Frame rate (expressed ad frames per second or fps) is the number of frames (or images) your security surveillance camera can take per second.
The frame is a concrete image within a succession of these that constitute an animation. The continuous succession of these frames produces the idea of movement, which happens because of the minimum differences between them.
These have a frequency, which is the number of frames per second (fps) that is needed to get an idea of the movement.
For example, if your security camera captures 30 fps, it means that it can capture 30 frames in a single second of video. The higher the frames, the smoother the video will be.
How many frames per second is good for a security camera? Security cameras with slow speeds (from 1 to around 25 frames per second) appear choppy, however, when presented with speeds of 25fps and higher it’s increasingly difficult to see individual frames.
Currently, the CCTV industry standard for clear, smooth video even with moving objects, and the best frame rate for security cameras is 30 fps, although the quality of video you’re hoping to capture and your network’s bandwidth are heavily influenced by what frame rate will work best for you.
30 fps is not only the best frame rate for security cameras but, also, the standard rate for your television, since it results in smooth movement of people and objects between frames.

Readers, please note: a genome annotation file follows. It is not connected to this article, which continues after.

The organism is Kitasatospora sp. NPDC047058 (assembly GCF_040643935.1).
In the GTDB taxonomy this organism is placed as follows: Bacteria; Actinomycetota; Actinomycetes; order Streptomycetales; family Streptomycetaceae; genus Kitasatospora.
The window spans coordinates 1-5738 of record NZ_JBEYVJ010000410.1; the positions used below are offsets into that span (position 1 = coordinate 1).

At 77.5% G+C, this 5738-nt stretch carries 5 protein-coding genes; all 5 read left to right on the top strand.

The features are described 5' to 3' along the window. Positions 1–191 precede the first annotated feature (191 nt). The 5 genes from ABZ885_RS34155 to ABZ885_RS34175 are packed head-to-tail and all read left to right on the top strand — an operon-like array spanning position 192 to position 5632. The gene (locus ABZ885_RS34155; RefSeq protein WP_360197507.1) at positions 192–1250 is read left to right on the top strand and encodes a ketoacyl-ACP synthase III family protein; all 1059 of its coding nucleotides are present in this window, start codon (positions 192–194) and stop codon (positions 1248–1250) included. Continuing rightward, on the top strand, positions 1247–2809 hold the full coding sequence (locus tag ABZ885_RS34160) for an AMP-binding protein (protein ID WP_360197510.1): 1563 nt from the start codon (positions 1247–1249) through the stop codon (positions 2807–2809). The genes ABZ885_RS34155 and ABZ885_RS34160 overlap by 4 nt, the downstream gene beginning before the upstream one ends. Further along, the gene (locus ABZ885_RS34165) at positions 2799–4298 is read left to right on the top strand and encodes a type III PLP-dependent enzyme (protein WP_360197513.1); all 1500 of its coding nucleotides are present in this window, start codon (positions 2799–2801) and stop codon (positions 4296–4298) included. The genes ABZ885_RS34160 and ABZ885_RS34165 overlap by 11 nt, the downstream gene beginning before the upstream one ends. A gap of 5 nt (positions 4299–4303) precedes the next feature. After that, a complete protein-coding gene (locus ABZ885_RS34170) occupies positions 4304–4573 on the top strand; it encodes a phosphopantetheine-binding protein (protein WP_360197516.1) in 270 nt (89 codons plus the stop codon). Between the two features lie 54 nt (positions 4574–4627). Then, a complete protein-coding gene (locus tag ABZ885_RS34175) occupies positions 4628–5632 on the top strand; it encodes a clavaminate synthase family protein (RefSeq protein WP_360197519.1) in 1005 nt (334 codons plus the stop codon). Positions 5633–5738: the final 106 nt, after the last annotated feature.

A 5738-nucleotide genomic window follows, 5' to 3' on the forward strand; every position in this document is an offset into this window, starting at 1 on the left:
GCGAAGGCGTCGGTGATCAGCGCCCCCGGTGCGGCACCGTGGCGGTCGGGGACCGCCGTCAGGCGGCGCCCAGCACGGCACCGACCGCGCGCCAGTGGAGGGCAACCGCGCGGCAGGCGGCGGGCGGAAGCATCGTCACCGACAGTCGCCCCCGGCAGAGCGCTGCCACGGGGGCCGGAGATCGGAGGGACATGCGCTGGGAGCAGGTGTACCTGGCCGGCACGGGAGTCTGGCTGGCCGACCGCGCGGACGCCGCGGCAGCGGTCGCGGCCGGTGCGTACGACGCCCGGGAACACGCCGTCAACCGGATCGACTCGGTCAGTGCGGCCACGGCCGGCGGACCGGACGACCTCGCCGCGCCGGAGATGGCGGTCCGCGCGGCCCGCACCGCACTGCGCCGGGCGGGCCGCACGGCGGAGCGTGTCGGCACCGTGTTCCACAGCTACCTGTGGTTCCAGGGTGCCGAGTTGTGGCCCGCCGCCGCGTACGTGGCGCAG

The frame rate also has an impact on the size of your video files. If your storage or bandwidth is limited, by controlling the frame rate you can reduce the bandwidth usage by eliminating unnecessary frames.
A common technique is to configure the security camera system in a way in which the speed of the photos is detected as a movement.
Another technique consists of transmitting at a higher frame rate for a local display, and less through the Internet for remote viewing. In many circumstances, a lower frame rate will still record video that is smooth while saving you space and bandwidth.
How managing frame rate can help your security system
When it comes to managing your camera’s frame rate settings, there are many options to consider, including:
Is your bandwidth limited? Videos with lower frame rates say 15 fps, are smaller so they are less intensive to upload and view in real-time.
Can you set up multiple video streams? If so, you can set remote viewing streams to lower frame rates while local viewing can stream the video with a higher frame rate.
Will you use motion detection? You can set the camera to record video with a low frame rate to reduce the impact on network bandwidth, and only use higher frame rates when motion is detected and clear video is necessary.
Most surveillance cameras and systems allow you to customize the frames per second settings, but be aware that most cameras have a maximum setting of 30 fps.